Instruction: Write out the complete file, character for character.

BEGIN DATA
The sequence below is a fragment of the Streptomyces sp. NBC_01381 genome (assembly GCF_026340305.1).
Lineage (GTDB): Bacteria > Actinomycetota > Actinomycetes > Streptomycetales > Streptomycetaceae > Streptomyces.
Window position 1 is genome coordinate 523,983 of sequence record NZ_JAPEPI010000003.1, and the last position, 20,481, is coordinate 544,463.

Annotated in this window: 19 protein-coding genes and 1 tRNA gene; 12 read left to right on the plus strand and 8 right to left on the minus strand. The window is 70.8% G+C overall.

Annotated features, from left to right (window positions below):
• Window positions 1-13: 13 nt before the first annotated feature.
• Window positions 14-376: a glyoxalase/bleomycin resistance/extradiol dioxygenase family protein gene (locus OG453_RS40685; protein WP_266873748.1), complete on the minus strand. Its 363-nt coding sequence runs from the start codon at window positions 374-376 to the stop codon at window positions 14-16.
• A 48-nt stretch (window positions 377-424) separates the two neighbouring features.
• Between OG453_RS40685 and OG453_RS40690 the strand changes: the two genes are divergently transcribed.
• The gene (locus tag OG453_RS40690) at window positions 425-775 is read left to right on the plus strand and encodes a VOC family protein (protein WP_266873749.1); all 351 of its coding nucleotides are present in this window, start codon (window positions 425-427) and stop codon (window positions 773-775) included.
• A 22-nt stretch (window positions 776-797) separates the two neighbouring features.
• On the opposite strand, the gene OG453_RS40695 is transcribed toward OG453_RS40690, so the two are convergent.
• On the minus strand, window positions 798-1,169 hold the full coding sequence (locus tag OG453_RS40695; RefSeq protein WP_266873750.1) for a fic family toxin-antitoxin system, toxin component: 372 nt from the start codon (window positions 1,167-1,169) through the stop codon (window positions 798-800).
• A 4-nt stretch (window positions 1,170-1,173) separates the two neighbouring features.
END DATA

The sequence below is a fragment of the Streptomyces sp. NBC_01381 genome (assembly GCF_026340305.1).
Lineage (GTDB): Bacteria > Actinomycetota > Actinomycetes > Streptomycetales > Streptomycetaceae > Streptomyces.
Window position 1 is genome coordinate 523,983 of sequence record NZ_JAPEPI010000003.1, and the last position, 20,481, is coordinate 544,463.

Annotated in this window: 19 protein-coding genes and 1 tRNA gene; 12 read left to right on the plus strand and 8 right to left on the minus strand. The window is 70.8% G+C overall.

Annotated features, from left to right (window positions below):
• Window positions 1-13: 13 nt before the first annotated feature.
• Window positions 14-376: a glyoxalase/bleomycin resistance/extradiol dioxygenase family protein gene (locus OG453_RS40685; protein WP_266873748.1), complete on the minus strand. Its 363-nt coding sequence runs from the start codon at window positions 374-376 to the stop codon at window positions 14-16.
• A 48-nt stretch (window positions 377-424) separates the two neighbouring features.
• Between OG453_RS40685 and OG453_RS40690 the strand changes: the two genes are divergently transcribed.
• The gene (locus tag OG453_RS40690) at window positions 425-775 is read left to right on the plus strand and encodes a VOC family protein (protein WP_266873749.1); all 351 of its coding nucleotides are present in this window, start codon (window positions 425-427) and stop codon (window positions 773-775) included.
• A 22-nt stretch (window positions 776-797) separates the two neighbouring features.
• On the opposite strand, the gene OG453_RS40695 is transcribed toward OG453_RS40690, so the two are convergent.
• On the minus strand, window positions 798-1,169 hold the full coding sequence (locus tag OG453_RS40695; RefSeq protein WP_266873750.1) for a fic family toxin-antitoxin system, toxin component: 372 nt from the start codon (window positions 1,167-1,169) through the stop codon (window positions 798-800).
• A 4-nt stretch (window positions 1,170-1,173) separates the two neighbouring features.